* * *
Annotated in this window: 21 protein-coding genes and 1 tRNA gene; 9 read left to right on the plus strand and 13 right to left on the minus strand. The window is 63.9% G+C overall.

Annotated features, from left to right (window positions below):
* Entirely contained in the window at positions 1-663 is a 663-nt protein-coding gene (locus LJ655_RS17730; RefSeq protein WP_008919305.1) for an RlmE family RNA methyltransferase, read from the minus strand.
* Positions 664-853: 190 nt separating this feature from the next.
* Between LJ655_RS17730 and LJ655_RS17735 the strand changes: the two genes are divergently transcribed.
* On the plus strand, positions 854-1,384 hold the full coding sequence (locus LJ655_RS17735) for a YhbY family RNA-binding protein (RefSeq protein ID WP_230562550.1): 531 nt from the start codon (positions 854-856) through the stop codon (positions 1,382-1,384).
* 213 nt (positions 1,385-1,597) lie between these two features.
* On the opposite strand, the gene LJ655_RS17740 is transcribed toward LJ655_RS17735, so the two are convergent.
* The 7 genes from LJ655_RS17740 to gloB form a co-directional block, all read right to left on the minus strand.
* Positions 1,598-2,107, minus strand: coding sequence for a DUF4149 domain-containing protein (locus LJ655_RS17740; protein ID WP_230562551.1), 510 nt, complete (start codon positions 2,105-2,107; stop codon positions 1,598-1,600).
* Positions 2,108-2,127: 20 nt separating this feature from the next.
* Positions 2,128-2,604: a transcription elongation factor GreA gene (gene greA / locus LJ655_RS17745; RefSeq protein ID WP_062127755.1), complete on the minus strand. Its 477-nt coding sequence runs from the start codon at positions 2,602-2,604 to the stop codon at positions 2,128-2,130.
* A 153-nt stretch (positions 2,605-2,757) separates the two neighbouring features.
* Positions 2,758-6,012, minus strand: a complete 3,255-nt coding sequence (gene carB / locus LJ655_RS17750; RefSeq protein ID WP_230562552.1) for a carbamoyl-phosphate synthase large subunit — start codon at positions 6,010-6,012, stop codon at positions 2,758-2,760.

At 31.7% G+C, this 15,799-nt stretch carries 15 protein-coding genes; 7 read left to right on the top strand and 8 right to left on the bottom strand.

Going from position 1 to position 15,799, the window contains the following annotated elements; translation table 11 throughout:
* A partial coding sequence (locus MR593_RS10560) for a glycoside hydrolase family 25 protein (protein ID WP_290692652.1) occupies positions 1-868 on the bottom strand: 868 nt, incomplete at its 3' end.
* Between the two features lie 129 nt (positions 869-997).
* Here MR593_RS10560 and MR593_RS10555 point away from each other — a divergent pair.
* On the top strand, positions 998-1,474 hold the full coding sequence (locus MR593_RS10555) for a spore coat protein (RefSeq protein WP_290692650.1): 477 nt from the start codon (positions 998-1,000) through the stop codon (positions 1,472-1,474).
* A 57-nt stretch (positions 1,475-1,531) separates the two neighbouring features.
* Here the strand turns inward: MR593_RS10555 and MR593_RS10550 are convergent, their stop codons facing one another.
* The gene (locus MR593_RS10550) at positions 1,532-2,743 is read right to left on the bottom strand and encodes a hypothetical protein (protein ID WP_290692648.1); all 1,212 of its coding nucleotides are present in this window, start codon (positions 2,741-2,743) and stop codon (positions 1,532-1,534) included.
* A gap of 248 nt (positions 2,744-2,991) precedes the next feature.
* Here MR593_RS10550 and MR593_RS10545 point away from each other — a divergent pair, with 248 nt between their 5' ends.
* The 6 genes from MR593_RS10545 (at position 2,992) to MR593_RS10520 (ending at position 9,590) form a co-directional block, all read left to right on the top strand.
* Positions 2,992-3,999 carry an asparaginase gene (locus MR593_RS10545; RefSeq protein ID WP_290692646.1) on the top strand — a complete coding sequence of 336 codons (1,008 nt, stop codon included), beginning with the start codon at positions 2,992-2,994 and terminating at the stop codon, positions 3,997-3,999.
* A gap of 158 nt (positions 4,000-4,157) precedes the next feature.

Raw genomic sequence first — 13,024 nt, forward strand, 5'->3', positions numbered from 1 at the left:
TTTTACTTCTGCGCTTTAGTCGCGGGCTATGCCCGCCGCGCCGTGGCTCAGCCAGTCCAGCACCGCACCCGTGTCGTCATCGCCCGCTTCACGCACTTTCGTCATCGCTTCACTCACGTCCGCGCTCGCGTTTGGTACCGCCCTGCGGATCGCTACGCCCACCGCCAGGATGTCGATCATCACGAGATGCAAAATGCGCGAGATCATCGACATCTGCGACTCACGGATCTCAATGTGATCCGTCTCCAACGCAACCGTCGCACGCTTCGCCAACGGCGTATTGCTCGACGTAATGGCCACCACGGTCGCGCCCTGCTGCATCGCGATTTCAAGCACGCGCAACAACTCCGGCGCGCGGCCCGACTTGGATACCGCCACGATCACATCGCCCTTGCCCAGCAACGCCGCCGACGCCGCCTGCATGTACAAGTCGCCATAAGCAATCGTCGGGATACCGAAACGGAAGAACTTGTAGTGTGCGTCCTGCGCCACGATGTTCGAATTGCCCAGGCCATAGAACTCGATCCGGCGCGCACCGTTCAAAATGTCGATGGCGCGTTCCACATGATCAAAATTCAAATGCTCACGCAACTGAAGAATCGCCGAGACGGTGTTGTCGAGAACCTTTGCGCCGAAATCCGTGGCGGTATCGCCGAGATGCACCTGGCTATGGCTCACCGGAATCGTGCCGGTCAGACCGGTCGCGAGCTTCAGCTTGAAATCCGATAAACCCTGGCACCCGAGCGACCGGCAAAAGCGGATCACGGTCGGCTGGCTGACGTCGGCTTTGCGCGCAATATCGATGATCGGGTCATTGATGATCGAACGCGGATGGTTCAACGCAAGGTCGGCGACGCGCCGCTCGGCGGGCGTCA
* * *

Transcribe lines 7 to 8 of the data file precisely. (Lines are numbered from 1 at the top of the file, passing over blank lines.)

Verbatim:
* 213 nt (positions 1,385-1,597) lie between these two features.
* On the opposite strand, the gene LJ655_RS17740 is transcribed toward LJ655_RS17735, so the two are convergent.